Others have portrayed Smith in a far less flattering light. He was slovenly, disorganized and tardy. While cleaning his chronically messy office, a secretary once discovered a dish containing human remains. He showed questionable judgment, once taking his young son to a graveyard for the exhumation of a child's body. He could be haughty – the inquiry hearing how he challenged a police officer who dared give him a speeding ticker if she knew who he was. He fabricated stories to cover his tracks. But for years, Smith's many foibles were forgiven or ignored because he was, after all, Canada's guru of pediatric forensic pathology.

Smith, 57, is scheduled to make a highly anticipated appearance at the inquiry tomorrow, when he'll undoubtedly be grilled about how he fell from his lofty perch, how he wasn't nearly as competent as his many admirers assumed and, most importantly, how he came to err in 20 child death investigations between 1992 and 2002. His mistakes contributed to parents and caregivers being convicted, charged or otherwise implicated in the deaths of children. They spent months, even years behind bars and some had surviving children removed from their custody, temporarily or permanently. Families spent life savings trying to defend themselves.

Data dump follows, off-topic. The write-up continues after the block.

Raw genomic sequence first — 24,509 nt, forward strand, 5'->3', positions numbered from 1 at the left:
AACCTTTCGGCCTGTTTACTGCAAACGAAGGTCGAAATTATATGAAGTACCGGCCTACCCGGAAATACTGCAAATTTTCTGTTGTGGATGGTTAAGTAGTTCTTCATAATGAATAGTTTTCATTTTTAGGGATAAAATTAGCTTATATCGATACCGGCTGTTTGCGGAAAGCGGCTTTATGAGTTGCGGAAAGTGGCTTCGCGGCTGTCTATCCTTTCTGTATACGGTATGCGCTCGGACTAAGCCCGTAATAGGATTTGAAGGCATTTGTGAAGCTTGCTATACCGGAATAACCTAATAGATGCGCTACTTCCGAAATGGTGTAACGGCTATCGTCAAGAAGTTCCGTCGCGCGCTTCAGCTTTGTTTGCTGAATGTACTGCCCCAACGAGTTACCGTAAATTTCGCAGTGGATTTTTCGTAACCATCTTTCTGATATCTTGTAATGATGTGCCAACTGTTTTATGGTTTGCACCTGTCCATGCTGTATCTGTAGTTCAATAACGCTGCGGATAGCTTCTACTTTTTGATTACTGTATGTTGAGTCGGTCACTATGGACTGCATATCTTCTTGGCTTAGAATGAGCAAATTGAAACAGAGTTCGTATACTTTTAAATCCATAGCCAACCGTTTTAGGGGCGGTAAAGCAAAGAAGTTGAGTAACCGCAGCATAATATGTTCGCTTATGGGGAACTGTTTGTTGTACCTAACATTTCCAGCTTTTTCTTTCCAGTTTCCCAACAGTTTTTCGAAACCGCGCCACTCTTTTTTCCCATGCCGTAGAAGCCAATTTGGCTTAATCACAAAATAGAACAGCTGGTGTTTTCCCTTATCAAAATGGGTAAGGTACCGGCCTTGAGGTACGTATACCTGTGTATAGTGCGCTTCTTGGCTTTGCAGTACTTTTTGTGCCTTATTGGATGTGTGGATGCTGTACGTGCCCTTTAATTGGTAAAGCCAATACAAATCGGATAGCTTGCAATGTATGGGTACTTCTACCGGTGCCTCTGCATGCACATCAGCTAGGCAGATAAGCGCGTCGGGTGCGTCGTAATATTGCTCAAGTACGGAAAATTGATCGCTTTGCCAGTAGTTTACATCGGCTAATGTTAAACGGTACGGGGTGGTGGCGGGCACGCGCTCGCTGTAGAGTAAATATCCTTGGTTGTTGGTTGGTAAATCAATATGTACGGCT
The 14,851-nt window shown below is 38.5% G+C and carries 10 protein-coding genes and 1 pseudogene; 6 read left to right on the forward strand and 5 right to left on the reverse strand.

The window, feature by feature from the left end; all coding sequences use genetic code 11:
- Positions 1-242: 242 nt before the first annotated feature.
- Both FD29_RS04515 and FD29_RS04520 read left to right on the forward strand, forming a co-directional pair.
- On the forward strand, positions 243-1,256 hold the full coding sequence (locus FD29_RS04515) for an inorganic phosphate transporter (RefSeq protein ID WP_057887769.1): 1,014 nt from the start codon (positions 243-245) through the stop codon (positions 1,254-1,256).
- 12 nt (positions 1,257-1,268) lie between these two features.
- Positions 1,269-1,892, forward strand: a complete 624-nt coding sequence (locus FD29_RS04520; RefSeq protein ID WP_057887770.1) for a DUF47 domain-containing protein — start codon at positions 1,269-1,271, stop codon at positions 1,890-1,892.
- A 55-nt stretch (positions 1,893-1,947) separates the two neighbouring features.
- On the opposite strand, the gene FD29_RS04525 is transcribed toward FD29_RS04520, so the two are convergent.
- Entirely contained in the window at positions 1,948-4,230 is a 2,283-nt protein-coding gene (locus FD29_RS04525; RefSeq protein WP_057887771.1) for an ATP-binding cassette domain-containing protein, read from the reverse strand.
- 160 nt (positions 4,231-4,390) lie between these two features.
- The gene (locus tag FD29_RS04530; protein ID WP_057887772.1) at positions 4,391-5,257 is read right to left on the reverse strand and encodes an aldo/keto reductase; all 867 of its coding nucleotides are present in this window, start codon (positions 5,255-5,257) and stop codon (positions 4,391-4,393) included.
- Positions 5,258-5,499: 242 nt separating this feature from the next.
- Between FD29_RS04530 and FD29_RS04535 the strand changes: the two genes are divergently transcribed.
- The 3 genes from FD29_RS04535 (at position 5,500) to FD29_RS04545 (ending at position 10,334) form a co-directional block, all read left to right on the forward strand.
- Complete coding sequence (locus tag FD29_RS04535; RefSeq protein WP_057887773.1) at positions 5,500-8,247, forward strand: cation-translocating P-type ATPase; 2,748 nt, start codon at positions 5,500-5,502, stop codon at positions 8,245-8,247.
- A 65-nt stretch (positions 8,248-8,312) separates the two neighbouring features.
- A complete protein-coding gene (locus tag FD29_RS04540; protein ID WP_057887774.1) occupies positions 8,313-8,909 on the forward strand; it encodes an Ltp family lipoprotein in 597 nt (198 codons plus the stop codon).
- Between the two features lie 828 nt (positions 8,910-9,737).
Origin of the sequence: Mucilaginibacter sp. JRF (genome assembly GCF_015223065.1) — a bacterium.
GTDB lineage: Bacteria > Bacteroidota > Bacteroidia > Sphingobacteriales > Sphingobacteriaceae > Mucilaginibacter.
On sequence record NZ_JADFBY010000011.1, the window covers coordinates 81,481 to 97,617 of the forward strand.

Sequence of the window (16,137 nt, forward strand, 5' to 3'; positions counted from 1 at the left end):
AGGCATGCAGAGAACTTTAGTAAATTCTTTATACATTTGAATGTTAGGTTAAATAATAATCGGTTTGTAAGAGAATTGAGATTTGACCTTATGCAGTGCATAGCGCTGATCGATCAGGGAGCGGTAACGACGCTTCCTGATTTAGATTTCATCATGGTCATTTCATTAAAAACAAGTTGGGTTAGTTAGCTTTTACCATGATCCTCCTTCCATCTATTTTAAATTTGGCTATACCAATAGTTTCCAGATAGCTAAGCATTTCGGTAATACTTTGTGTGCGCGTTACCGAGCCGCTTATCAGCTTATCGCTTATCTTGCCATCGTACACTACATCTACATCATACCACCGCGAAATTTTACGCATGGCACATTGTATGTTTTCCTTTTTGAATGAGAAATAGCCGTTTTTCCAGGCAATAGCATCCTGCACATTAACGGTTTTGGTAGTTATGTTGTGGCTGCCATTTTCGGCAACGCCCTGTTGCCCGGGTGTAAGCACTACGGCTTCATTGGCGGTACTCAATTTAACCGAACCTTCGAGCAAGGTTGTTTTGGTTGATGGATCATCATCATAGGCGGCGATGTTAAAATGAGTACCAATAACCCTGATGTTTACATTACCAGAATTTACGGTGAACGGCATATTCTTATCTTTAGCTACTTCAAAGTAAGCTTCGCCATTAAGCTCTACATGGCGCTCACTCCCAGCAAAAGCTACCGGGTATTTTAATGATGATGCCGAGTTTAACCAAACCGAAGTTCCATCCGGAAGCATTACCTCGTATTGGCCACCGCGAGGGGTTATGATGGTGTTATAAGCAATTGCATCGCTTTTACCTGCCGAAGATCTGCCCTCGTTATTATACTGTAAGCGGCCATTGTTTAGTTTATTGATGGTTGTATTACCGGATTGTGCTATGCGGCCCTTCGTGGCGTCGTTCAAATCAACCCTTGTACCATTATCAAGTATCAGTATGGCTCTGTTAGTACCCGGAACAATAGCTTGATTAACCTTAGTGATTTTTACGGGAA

To date, few individuals affected by Smith's decisions have attended the public hearings. But that's expected to change this week. Lawyers for some have indicated their clients want a first-hand look at the man who turned their lives upside down.

"After so many years, they just want to hear his explanation, if he has one, and they want to hear if he's actually going to really apologize for what went wrong," says Peter Wardle, a lawyer representing some of these individuals. An apology issued through Smith's lawyer at the beginning of the inquiry was "very vague," he says.

While the inquiry is looking at systemic shortcomings in the world of pediatric forensic pathology, there is much fascination with Smith. A book is in the works and a movie is being planned. Thorny questions abound. Who was watching him? How could it be that the man in charge of suspicious child death investigation in Ontario was not up to snuff? Why were his mistakes allowed to continue for so long? What made Smith tick?

"I think everybody involved in the inquiry is interested in what he's like and how he gives his evidence," Wardle says. "Of course we're all curious." Past interviews with the Toronto Star reveal that Smith had a strong passion for his work, which was fed by strong religious convictions. He worshipped with the Summit Community Church, an evangelical congregation in Richmond Hill, and he said in 2005 that his faith imbued him with the belief that he had a purpose in life – to provide answers to parents who lose babies.

The interviews also showed he had strong feelings about child abuse. "I've got a thing against people who hurt children," he said.
Smith was born on May 22, 1950 at Grace Hospital (Toronto Salvation Army Hospital) on Church St. He was given up at three months and spent years trying to find his biological mother. He finally tracked her down on her 65th birthday, only to have her hang up on him.